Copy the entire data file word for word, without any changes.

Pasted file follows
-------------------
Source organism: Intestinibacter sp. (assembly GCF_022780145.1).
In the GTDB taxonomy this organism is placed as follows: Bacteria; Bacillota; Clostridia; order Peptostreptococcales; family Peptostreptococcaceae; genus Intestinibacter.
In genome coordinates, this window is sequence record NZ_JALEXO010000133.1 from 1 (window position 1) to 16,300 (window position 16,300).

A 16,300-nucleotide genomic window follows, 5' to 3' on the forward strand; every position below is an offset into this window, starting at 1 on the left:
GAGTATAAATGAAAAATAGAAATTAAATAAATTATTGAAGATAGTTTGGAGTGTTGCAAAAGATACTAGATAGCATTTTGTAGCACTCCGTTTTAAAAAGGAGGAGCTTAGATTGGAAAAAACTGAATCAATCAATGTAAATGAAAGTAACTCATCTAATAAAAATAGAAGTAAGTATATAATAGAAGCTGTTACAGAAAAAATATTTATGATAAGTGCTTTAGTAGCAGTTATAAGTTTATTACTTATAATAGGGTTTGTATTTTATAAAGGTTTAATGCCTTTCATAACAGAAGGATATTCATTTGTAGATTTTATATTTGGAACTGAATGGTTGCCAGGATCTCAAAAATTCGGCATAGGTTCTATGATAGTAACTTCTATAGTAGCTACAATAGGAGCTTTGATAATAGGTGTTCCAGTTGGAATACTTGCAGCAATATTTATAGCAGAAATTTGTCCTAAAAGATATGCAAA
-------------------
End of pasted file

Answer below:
Source organism: Intestinibacter sp. (assembly GCF_022780145.1).
In the GTDB taxonomy this organism is placed as follows: Bacteria; Bacillota; Clostridia; order Peptostreptococcales; family Peptostreptococcaceae; genus Intestinibacter.
In genome coordinates, this window is sequence record NZ_JALEXO010000133.1 from 1 (window position 1) to 16,300 (window position 16,300).

A 16,300-nucleotide genomic window follows, 5' to 3' on the forward strand; every position below is an offset into this window, starting at 1 on the left:
GAGTATAAATGAAAAATAGAAATTAAATAAATTATTGAAGATAGTTTGGAGTGTTGCAAAAGATACTAGATAGCATTTTGTAGCACTCCGTTTTAAAAAGGAGGAGCTTAGATTGGAAAAAACTGAATCAATCAATGTAAATGAAAGTAACTCATCTAATAAAAATAGAAGTAAGTATATAATAGAAGCTGTTACAGAAAAAATATTTATGATAAGTGCTTTAGTAGCAGTTATAAGTTTATTACTTATAATAGGGTTTGTATTTTATAAAGGTTTAATGCCTTTCATAACAGAAGGATATTCATTTGTAGATTTTATATTTGGAACTGAATGGTTGCCAGGATCTCAAAAATTCGGCATAGGTTCTATGATAGTAACTTCTATAGTAGCTACAATAGGAGCTTTGATAATAGGTGTTCCAGTTGGAATACTTGCAGCAATATTTATAGCAGAAATTTGTCCTAAAAGATATGCAAA